The Options

The Options

There are three common possibilities when it comes to getting feedback: critique partnerships, critique groups, and beta readers. You may be constrained by what’s available through your chapter—although if your chapter doesn’t currently support a critique group, you could always start one!—but we’ll go through the pros and cons of each type of critique relationship, so you can make an informed decision about what you’re looking for.

 

Critique Partnership

Typically an ongoing partnership between two or three writers who read and comment on each other’s evolving work. This can include brainstorming sessions and multiple readings of different versions of the work as it’s revised. A critique partnership is the closest of the three possible relationships, the most intimate and time-consuming, but when it works, it’s also the most rewarding.

 Pros

  • Deep insight into each other’s styles, voices, and stories can lead to extremely productive brainstorming.
  • Frequent support and companionship through the writing process.
  • Familiarity can make critiquing easier, less frightening, and less upsetting—both giving and getting.

Cons

  • Eventually, your critique partners will know your story almost as well as you do, so they can lose the ability to experience the book the way a fresh reader would
  • The closeness of the critique partnership can lead to personal drama interfering with the professional aspect of the relationship.
  • Familiarity can encourage people to go easier on each other.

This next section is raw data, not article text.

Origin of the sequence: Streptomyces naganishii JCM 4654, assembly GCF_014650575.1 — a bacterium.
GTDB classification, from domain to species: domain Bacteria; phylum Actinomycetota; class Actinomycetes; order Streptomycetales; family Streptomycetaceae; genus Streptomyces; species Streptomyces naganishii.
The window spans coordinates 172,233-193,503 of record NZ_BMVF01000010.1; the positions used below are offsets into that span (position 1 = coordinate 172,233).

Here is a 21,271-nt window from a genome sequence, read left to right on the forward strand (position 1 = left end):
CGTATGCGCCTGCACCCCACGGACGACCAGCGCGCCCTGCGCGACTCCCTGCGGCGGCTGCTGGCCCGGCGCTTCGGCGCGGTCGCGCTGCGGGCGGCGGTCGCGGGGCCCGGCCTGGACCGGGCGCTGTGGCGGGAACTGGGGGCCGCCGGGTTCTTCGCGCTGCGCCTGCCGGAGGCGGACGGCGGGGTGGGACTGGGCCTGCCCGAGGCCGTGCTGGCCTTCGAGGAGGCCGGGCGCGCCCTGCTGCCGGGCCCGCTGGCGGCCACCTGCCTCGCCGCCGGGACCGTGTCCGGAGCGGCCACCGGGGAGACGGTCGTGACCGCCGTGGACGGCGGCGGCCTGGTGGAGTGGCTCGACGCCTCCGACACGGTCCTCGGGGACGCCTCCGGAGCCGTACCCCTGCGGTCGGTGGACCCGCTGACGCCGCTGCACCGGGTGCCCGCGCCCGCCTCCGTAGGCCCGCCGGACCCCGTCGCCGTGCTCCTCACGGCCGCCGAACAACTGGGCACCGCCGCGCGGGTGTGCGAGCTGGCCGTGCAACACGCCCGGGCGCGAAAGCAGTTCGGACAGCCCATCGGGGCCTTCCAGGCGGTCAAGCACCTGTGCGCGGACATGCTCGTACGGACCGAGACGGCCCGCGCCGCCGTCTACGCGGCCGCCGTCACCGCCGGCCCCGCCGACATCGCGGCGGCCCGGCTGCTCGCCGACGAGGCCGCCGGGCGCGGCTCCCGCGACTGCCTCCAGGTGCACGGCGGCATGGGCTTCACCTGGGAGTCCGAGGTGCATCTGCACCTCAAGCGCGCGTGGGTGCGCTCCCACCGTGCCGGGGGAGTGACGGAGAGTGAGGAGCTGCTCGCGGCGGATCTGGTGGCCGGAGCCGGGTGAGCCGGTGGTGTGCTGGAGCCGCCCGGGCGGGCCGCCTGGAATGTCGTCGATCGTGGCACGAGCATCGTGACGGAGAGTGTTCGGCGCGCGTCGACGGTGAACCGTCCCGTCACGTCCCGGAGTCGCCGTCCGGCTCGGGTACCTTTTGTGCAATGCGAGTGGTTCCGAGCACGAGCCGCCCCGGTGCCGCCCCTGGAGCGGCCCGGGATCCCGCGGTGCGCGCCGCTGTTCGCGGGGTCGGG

Critique Group

There’s as much variety to how critique groups are run as there are critique groups, but what they have in common are that they include larger numbers of writers who meet regularly (either online or in person) to check in with goals and critique one another’s work. This can be organized several ways, depending on the size of the group, but the most common is probably the Milford style, in which a group of writers swap portions of their work, critique each piece ahead of time, and meet in person to discuss each piece.

Here are the basic rules for a Milford-style Critique: Manuscripts (or chapters—whatever length is agreed upon) are distributed beforehand. Everyone in the group reads and critiques each piece before the formal workshop begins. During the workshop, the participants sit in a circle and choose a moderator. One by one, it’s each author’s turn to be critiques. When it’s your turn, you must sit silently and listen (and take notes!) while each member of the group has a timed, uninterrupted number of minutes to offer his or her critique. When all the critiques are finished, the author has a gets a timed, uninterrupted number of minutes to reply with questions or clarifications. Often, the critiquers will give the pages with their notes to the person being critiqued, for more in-depth study.